Tellabs, White Rock Getting Cozier
According to one source, a joint product development deal may be in the works whereby Tellabs would take an equity stake in White Rock. So far, though, nothing's been signed, as the companies hash out the details.
How did things get so cozy? Let's review a bit of history.
Tellabs and White Rock have worked together for several years. Their first fling came at the NFOEC conference in July 2001, where Tellabs hooked its 6100 optical transport system to White Rock's VLX2010 OC48 Sonet add/drop multiplexers for a technology demonstration.
Legend has it that sometime later that summer, Tellabs had discussed acquiring the startup for in excess of $300 million. Both companies deny that an offer was made, but neither would say how far along the talks progressed.
What is clear, however, is that a $300 million kitty in mid 2001 would have been a nice score for White Rock. The company's valuation, according to one White Rock insider, dropped to about $100 million after its Series C round, which was announced in November 2001. The company had carried a $125 million valuation after it raised a $30 million Series B round sometime in 2000.
Before its Series C round was raised, White Rock hadn't yet shipped product to a paying customer. In fact, the company is said to have lost a possible order at Allegiance Telecom Inc. (Nasdaq: ALGX) in early December 2001 because its VLX2010 system wasn't ready yet. White Rock's staff was already smarting then, insiders say, because the company had announced just weeks earlier that it would be cutting salaries by 10 percent beginning on December 17, 2001.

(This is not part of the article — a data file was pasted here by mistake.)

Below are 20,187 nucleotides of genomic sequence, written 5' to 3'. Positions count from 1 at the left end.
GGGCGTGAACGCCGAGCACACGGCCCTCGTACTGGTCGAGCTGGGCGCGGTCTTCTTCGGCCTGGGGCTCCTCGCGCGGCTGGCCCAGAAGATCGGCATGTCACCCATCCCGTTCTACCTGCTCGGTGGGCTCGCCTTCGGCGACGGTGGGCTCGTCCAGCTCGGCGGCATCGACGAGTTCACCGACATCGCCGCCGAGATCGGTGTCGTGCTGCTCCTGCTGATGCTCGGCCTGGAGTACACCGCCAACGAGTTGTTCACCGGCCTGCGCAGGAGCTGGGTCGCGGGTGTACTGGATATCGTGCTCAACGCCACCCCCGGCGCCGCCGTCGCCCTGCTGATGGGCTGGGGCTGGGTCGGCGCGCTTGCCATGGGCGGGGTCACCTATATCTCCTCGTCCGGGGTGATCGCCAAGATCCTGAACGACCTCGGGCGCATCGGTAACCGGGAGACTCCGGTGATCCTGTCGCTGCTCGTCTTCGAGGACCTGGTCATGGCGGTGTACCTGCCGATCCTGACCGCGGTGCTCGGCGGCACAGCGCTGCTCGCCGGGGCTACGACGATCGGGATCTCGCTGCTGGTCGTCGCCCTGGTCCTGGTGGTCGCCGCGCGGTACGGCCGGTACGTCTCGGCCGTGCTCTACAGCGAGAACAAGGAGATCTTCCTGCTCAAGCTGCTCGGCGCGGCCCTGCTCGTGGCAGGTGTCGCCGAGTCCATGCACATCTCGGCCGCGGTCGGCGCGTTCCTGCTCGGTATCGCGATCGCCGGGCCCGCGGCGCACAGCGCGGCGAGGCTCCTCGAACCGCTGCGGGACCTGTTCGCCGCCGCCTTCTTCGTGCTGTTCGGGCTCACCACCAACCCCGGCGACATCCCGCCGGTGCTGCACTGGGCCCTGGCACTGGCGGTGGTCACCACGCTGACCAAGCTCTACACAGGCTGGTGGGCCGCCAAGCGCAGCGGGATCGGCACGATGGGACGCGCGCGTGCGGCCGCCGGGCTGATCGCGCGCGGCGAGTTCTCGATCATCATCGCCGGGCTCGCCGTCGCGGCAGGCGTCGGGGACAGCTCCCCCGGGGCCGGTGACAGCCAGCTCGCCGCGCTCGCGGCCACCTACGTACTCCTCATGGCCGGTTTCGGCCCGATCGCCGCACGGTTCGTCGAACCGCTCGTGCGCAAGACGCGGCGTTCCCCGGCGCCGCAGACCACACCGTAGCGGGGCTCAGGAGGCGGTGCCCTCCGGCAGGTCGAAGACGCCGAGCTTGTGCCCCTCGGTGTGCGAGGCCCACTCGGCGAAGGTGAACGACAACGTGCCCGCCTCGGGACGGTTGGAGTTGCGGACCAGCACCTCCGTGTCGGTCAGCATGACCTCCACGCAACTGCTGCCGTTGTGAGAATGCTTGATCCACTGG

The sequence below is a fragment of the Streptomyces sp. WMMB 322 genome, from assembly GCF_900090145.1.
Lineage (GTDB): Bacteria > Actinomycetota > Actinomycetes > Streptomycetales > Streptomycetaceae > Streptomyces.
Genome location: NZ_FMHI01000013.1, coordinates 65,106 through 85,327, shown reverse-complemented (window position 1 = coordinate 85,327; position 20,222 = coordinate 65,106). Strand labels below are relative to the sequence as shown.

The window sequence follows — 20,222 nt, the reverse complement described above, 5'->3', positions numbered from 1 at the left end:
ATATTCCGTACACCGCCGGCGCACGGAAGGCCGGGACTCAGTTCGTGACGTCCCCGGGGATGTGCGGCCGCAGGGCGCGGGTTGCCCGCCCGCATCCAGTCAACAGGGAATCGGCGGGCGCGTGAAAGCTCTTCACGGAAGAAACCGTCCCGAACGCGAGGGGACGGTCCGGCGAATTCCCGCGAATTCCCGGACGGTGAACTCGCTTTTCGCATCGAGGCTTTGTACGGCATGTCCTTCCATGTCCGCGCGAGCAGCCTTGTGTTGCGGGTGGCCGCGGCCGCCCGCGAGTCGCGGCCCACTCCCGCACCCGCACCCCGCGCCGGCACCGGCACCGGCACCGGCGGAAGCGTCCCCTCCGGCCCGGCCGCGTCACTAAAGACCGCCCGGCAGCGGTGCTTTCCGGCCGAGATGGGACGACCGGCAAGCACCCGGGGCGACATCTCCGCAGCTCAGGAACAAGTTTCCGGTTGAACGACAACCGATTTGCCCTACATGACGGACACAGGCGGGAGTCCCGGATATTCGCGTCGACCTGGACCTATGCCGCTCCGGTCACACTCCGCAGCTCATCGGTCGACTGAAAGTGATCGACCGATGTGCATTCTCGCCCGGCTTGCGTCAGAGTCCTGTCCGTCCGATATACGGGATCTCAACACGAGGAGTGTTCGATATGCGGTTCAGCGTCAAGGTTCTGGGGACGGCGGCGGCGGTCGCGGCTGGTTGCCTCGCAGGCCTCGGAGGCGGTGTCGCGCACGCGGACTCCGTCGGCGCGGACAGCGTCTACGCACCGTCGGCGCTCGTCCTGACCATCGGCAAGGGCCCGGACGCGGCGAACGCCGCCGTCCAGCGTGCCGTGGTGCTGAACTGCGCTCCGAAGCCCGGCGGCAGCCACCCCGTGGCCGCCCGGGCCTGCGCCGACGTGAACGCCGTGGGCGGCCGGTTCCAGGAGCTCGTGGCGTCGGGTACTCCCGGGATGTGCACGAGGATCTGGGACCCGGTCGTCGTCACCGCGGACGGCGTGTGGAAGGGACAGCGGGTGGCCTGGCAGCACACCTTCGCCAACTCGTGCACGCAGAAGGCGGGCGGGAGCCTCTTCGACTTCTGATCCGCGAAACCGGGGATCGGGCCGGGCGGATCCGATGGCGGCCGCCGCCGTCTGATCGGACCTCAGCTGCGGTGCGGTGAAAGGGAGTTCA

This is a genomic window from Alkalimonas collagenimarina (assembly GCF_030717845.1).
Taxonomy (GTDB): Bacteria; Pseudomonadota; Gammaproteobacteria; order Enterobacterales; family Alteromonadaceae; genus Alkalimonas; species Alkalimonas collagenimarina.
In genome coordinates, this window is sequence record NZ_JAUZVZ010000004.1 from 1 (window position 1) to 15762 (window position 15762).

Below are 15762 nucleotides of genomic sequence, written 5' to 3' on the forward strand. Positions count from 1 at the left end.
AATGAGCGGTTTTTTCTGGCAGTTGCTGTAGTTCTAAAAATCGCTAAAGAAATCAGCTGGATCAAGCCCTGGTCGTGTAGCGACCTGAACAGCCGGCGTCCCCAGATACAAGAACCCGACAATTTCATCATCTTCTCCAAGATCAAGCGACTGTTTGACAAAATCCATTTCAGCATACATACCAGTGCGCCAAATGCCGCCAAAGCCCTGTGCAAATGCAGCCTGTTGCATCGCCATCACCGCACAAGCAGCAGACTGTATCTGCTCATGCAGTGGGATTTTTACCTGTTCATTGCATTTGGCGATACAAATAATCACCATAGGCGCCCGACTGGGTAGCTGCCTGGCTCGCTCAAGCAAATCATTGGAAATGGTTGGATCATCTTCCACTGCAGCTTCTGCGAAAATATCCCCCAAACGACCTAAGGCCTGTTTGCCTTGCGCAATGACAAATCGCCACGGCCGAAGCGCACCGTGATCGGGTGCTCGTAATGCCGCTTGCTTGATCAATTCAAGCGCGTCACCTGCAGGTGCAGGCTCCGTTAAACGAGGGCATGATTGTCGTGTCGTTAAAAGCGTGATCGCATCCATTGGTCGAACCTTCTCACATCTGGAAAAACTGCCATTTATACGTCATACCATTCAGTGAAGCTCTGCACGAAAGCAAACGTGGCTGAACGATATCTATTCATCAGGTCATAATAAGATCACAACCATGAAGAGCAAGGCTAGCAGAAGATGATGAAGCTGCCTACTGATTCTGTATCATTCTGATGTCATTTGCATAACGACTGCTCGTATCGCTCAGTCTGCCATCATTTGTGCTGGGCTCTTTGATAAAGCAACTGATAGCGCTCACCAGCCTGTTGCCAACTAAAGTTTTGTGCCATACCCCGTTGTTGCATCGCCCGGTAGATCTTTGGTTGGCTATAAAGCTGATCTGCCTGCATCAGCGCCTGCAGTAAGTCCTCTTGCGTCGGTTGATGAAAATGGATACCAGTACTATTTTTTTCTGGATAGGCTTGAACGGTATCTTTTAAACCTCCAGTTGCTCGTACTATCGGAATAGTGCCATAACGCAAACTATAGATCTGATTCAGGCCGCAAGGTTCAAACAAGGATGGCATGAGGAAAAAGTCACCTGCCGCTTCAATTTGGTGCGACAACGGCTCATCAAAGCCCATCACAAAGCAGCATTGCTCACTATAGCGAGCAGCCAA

Tellabs announced it was buying Ocular Networks for $355 million in cash and options in November 2001, but that buy didn't interfere with White Rock. While Ocular gave Tellabs VT grooming capabilities, White Rock was still needed to do DS3 and OC-n traffic aggregation onto an OC48 or OC192 backbone. Thus, Tellabs became White Rock's first paying customer.
All this history points to White Rock's January 2002 announcement of an OEM agreement with Tellabs, which could not have come at a better time. That agreement enabled White Rock's VLX2010 OC48 (2.5 Mbit/s) and VLX2020 OC192 (10 Gbit/s) Sonet add/drop multiplexers (ADMs) to be bundled with the Tellabs 6100 dense wavelength-division multiplexing (DWDM) system and its 6500 optical transport switch (see Tellabs Takes a New Tack).
The two companies talked about Tellabs making an investment in White Rock during the months leading up to the OEM agreement, sources say. An investment was not made at the time, but Tellabs did spend between $1 million and $2 million to help integrate the two companies' products.
White Rock declined to comment for this piece.
"For competitive reasons, we don't discuss our future business plans," says a Tellabs spokeswoman.
Gone Fishing There's no telling where the Tellabs and White Rock relationship will end up, but its clear that the Tellabs OEM agreement was a pivotal moment for the startup. It's also clear that having other vendor partners has helped White Rock tremendously. Case in point: White Rock is also nurturing a relationship with Mahi Networks Inc. (see Mahi and White Rock: Just Good Friends).
According to Chris Rust, Mahi's CEO, Mahi and White Rock are selling together at three carrier accounts so far. "We really like their (VLX)2020," says Rust.
He says there's nothing exclusive between the two companies, adding that Mahi's emphasis is on pairing up with whichever metro products fits the needs of a particular customer.
Last year, Light Reading reported that Qwest Communications International Inc. (NYSE: Q) was considering using Mahi's access switch, which is designed to aggregate Sonet and Gigabit Ethernet within a metropolitan area's largest points of presence. What Mahi's switch lacked was the ability to aggregate T3 interfaces, which White Rock can do using its VLX2020 OC48 box with a DS3 tributary, the report said.
"We're just two small companies that are looking to satisfy specific customer needs in the hopes of moving some metal," Rust says.
That, in a nutshell, summarizes the hustle and bustle of today's startup market. The small guys are looking for partners that can carry them through the thin years. White Rock may have found one.
— Phil Harvey, Senior Editor, Light Reading